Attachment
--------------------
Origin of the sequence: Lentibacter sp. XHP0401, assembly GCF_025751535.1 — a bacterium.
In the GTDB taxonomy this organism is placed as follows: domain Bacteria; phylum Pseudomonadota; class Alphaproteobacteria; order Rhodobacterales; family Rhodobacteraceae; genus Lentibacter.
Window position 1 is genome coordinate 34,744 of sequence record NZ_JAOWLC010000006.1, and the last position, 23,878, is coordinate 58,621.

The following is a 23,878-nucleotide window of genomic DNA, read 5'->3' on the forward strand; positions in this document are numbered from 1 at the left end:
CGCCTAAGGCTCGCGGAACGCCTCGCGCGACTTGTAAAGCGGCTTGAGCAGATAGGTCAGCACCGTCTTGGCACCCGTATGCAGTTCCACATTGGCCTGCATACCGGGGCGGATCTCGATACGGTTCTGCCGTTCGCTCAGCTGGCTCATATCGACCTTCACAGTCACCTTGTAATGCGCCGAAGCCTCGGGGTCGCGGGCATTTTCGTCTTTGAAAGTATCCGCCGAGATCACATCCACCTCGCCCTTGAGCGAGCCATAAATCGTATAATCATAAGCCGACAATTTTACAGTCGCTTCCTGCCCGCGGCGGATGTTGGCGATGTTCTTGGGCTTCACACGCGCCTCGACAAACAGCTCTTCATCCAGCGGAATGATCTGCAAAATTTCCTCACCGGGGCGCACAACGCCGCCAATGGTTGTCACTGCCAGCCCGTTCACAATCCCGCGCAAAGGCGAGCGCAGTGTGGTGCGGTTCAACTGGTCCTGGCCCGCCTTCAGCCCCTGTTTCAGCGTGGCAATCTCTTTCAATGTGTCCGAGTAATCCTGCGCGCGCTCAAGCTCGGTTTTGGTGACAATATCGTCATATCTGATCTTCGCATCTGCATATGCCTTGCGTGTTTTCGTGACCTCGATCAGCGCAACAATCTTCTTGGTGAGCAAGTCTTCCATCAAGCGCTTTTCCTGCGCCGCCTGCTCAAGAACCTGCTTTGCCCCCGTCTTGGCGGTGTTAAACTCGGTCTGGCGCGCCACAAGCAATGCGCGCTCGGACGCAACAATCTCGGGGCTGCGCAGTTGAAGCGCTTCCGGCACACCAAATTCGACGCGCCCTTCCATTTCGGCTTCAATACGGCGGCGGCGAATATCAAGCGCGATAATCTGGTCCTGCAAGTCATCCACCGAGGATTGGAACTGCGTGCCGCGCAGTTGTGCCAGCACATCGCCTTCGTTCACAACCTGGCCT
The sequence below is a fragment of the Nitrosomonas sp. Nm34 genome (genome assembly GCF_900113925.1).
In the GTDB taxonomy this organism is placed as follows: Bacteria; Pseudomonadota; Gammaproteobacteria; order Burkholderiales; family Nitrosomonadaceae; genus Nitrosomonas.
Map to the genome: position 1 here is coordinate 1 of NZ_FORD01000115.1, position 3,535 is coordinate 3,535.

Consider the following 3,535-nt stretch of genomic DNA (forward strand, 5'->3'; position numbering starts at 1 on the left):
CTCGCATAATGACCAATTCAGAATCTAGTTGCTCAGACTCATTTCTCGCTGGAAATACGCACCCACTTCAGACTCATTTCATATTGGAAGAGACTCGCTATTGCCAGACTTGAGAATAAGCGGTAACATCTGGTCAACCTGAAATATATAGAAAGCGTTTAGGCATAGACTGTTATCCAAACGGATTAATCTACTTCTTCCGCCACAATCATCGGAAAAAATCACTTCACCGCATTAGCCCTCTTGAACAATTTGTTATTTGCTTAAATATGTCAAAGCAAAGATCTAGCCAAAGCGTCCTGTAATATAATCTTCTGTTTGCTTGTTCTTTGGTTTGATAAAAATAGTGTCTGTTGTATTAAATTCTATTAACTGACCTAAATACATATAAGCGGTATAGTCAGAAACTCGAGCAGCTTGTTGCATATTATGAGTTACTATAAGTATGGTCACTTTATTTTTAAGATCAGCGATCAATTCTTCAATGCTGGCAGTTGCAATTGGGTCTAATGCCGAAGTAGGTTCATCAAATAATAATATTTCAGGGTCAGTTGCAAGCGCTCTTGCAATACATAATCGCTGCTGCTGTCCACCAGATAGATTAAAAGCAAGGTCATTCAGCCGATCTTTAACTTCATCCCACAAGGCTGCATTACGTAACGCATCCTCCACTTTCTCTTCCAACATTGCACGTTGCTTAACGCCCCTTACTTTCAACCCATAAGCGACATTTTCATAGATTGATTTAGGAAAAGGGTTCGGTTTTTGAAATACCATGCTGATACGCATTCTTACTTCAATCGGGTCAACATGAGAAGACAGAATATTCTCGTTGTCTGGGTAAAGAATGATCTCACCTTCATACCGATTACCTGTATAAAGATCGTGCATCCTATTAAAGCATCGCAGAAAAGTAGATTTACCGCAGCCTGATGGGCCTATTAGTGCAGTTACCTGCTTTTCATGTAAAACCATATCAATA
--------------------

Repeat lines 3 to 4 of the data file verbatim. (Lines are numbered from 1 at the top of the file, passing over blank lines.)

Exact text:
Window position 1 is genome coordinate 34,744 of sequence record NZ_JAOWLC010000006.1, and the last position, 23,878, is coordinate 58,621.

The following is a 23,878-nucleotide window of genomic DNA, read 5'->3' on the forward strand; positions in this document are numbered from 1 at the left end: